Fuel fill adaptor

Abstract

A fuel-fill adapter for use in conjunction with a manually-controlled liquid supply nozzle for filling a fuel reservoir is disclosed. The adaptor mates with liquid supply nozzle as well as the filling port of the fuel reservoir. The fuel fill adaptor includes two main fluid pathways: an incoming pathway for liquid to fill the reservoir and an outgoing pathway for vapor venting or excess liquid draining. The fuel-fill adaptor includes a low-pressure differential vacuum-breaking valve to prevent the siphon effect that would otherwise naturally occur if liquid were to enter the gas venting hose. The vacuum-breaking valve permits air to enter the adaptor, wherein the air is then drawn down the drain hose instead of any additional liquid. The vacuum breaking valve can be connected to either the incoming liquid or vent/drain pathways.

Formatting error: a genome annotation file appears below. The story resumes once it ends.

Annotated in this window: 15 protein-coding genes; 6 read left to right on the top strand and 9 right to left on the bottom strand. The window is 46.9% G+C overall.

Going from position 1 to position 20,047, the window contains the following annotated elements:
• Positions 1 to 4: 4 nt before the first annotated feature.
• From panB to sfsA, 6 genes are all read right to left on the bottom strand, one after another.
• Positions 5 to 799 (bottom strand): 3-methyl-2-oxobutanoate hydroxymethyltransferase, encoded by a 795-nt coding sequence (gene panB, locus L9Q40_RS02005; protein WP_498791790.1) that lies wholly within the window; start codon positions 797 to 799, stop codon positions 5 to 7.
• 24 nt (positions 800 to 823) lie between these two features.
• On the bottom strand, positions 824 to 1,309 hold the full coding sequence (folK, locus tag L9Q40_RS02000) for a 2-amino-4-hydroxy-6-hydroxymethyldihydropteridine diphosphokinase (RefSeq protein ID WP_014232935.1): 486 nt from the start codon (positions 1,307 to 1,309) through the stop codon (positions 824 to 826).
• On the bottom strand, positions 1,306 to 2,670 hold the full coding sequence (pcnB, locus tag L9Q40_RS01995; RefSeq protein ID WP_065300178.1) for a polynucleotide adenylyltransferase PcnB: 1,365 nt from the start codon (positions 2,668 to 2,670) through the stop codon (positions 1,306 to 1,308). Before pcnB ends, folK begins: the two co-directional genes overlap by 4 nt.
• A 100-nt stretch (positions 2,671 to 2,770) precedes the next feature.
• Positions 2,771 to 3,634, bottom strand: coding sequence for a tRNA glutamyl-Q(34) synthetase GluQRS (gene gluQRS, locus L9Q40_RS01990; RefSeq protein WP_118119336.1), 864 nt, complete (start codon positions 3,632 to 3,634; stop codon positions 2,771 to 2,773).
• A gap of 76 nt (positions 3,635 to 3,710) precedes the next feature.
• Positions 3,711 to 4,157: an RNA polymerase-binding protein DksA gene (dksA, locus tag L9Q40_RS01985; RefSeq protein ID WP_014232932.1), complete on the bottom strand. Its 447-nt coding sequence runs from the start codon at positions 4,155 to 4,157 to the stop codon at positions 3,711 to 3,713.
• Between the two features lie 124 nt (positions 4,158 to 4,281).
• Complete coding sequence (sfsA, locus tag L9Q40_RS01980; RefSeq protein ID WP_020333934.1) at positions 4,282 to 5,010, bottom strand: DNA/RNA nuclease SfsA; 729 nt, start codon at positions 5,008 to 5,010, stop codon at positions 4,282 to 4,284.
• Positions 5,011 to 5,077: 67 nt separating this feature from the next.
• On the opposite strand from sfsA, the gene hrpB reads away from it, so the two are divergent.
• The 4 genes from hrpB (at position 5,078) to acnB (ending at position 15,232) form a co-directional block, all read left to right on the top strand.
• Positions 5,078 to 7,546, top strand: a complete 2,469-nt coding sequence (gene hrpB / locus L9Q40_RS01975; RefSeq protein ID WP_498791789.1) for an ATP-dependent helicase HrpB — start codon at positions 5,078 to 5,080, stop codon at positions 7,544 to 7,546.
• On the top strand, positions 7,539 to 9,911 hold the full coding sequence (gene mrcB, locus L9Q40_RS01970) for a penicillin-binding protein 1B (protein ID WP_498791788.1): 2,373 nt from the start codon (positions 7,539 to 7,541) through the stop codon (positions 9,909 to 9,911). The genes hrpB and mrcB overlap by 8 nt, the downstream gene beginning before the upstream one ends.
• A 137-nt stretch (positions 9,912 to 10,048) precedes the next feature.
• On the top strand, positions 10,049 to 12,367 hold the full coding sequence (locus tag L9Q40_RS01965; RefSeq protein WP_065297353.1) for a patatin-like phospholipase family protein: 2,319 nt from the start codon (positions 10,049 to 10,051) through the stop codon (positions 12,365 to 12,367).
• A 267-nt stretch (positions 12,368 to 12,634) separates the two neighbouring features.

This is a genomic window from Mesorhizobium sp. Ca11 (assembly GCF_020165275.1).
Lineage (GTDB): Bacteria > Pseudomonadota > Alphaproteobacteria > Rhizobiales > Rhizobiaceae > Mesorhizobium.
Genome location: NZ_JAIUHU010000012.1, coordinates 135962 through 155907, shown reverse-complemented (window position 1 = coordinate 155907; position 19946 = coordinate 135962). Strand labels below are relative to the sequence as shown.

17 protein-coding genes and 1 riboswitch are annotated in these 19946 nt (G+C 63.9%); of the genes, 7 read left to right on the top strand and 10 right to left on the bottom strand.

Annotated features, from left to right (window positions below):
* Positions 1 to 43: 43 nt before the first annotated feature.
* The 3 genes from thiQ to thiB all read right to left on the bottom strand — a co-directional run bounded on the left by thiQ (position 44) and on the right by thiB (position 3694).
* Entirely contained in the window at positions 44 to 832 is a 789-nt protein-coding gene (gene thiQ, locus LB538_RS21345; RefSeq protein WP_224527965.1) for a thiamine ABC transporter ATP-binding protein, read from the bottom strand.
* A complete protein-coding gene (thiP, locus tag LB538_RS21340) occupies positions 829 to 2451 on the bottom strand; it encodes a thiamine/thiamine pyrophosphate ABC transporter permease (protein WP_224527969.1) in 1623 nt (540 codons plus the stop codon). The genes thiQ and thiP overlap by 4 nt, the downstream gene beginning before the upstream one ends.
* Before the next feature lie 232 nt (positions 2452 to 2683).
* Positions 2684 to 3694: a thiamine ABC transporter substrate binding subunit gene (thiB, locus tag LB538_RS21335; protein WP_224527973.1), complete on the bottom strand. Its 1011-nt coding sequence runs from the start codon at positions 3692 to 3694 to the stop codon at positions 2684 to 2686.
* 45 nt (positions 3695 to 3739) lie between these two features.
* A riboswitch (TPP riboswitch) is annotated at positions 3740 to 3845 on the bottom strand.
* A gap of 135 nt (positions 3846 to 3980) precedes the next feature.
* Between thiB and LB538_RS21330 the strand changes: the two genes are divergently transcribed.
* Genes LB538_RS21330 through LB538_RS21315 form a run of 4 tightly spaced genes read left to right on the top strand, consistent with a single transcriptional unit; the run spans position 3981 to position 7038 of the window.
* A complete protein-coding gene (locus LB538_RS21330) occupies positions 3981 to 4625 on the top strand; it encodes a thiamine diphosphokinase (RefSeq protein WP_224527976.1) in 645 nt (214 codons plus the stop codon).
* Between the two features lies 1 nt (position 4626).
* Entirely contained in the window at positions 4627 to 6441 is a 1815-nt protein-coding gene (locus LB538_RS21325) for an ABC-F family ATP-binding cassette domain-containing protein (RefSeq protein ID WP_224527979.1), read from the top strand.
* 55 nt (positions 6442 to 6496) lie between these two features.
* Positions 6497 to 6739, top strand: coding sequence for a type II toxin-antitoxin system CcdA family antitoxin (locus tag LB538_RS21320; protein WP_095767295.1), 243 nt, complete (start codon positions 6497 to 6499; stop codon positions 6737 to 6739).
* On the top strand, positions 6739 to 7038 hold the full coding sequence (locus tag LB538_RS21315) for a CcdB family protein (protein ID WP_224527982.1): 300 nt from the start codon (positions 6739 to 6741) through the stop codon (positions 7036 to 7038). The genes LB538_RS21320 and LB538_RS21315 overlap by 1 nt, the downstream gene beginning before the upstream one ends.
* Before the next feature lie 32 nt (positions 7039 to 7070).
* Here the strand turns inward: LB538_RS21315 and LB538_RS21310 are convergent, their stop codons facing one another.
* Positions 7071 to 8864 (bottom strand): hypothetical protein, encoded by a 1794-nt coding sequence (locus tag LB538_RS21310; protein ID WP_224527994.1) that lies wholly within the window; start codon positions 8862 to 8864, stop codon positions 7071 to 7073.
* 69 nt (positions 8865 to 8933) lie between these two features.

Claims